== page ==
Over the past year or so, one of the main factors propping up equity and arguably commodity markets (although supply shortages can be blamed for commodity price increases as well) has been the constant intervention by the Federal Reserve Board of Governors. Short covering, rally chasing, index fund popularity, and many other factors have contributed to the equity market rally, but no one-- not even Dr. Bernanke himself-- can deny that Quantitative Easing has played a major role in driving the markets to new highs. Equities have rallied tremendously despite high unemployment, stagnant wages, failing regional banks, and generally depressed levels of economic activity. In short, the economy is not doing very well, but equity markets are climbing faster than almost anyone in the markets had expected (except, of course, the long only investment managers who really have no choice but to be resolutely bullish at all times).
QE 1, QE2 and the incredibly low interest rates have driven what Nouriel Roubini and Marc Faber have dubbed a "Crackup Boom" in pretty much every asset class priced in dollars aside from Real Estate. Food prices have doubled, gold prices are up by 40%, silver has doubled, sugar has doubled, and stocks have gone up some 30% off of the summer lows. Much of the rise in asset prices can be viewed as a result of a crashing dollar, which has dropped some fifteen percent from its highs last April when Quantitative Easing part one was withdrawn.
What remains to be seen, however, is what will happen when the economic stimulant that is Quantitative Easing Two is withdrawn, and equity markets have to find legitimate price discovery as they did last April. Already, most of the "valuation shorts" have covered their positions as it has been pointless trying to fight the tape even in stocks trading at insane price to earnings ratios such as OpenTable (OPEN) and Salesforce.com (CRM) -- so who is left to buy stocks once the funny money stops flowing? Well, it certainly won't be the general public who is facing huge grocery and gasoline bills, or the Federal Reserve member banks who will be facing their own liquidity issues once the FED stops handing them free money to day trade with. The only logical conclusion, in this humble investor's mind, is that once the printing stops, so too will the questionable rally we have seen in the stock market.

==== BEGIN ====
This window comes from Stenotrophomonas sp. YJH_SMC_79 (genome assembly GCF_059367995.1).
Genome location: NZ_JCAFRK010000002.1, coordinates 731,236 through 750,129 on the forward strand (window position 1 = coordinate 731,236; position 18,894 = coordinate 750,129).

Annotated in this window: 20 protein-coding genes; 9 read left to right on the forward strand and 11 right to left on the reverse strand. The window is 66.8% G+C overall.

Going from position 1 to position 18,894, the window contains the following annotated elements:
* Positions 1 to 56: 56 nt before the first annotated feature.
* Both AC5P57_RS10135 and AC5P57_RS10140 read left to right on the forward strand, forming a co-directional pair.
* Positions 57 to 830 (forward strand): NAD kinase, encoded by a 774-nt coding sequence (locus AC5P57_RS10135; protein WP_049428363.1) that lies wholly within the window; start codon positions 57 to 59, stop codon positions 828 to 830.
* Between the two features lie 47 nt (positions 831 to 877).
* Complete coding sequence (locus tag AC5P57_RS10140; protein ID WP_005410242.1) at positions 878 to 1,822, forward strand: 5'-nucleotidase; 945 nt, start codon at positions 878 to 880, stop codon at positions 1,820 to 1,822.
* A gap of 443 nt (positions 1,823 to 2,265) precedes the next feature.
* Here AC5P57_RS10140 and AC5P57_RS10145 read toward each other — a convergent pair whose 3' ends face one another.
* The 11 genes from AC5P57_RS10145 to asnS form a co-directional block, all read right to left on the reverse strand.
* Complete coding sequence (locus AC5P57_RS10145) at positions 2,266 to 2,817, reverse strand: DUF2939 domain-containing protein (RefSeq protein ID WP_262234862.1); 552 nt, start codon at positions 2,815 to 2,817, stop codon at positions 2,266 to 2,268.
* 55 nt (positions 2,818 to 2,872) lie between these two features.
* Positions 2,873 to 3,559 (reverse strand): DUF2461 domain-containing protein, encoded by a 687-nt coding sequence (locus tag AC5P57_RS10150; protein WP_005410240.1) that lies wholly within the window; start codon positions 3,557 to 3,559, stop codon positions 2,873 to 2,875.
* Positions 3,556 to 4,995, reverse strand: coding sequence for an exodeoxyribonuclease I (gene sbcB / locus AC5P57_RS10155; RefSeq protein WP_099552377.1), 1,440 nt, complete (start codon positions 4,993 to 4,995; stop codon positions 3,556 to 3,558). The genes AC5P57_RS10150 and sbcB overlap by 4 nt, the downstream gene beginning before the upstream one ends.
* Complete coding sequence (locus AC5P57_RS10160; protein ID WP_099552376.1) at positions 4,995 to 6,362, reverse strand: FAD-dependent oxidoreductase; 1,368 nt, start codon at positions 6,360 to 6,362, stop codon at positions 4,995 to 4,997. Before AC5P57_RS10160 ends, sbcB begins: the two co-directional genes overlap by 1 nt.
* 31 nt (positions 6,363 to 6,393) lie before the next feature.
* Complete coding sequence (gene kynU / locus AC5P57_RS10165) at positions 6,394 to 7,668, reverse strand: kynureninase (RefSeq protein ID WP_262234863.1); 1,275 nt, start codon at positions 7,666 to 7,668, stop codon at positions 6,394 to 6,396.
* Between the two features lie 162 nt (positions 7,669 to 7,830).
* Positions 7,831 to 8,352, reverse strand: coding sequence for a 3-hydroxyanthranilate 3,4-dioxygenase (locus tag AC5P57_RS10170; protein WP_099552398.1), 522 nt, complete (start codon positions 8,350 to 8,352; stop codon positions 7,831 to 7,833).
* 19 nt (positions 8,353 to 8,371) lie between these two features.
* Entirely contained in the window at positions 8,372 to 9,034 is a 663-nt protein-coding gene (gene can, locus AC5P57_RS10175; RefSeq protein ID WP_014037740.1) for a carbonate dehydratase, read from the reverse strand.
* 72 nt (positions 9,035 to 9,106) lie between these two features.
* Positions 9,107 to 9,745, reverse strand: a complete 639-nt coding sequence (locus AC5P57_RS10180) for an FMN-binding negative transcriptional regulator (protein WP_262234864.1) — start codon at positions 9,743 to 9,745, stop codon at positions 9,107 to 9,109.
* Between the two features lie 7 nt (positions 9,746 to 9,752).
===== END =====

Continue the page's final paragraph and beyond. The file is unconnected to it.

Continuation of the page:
Here are 20 longer term short sale candidates and how to play them using options.
iShares Russell 2000 Index Fund (IWM) -- Calendar put spreads seem like a good way to play the Russell 2000, which is trading for a PE ratio of over 30X reported earnings excluding companies losing money. Investors looking to hedge their portfolios can buy the January 2012 $92 IWM put options for a relatively small premium and can sell the May $80 put options for a "long hedge" that will profit from time decay.
PowerShares QQQ Trust ETF (QQQ) -- The Nasdaq 100 is losing its huge weighting in Apple (AAPL), which is likely bearish the overall index fund as companies such as OPEN and Amazon (AMZN) will gain a larger weighting in the index. Phil Davis has done an excellent job explaining how this change has driven many of the more speculative issues higher despite downright insane valuations. Investors looking to hedge risks to their Microsoft (MSFT), Intel (INTC), and Hewlett Packard (HPQ) holdings could sell the May $58 call options on QQQ for a hedge or can buy the January 2012 $62 put options and sell the May $53 put options for a Calendar Spread trade.
The Midcap Spyder (MDY) is hitting new highs yet again, while the valuations on cash flow and book value simply do not support such a move higher. Once QE ends, the domestic smaller companies will likely be under pressure, so investors may consider selling the June $180 call options in the MDY either as a hedge to their mid cap names or an outright bet on a weaker stock market.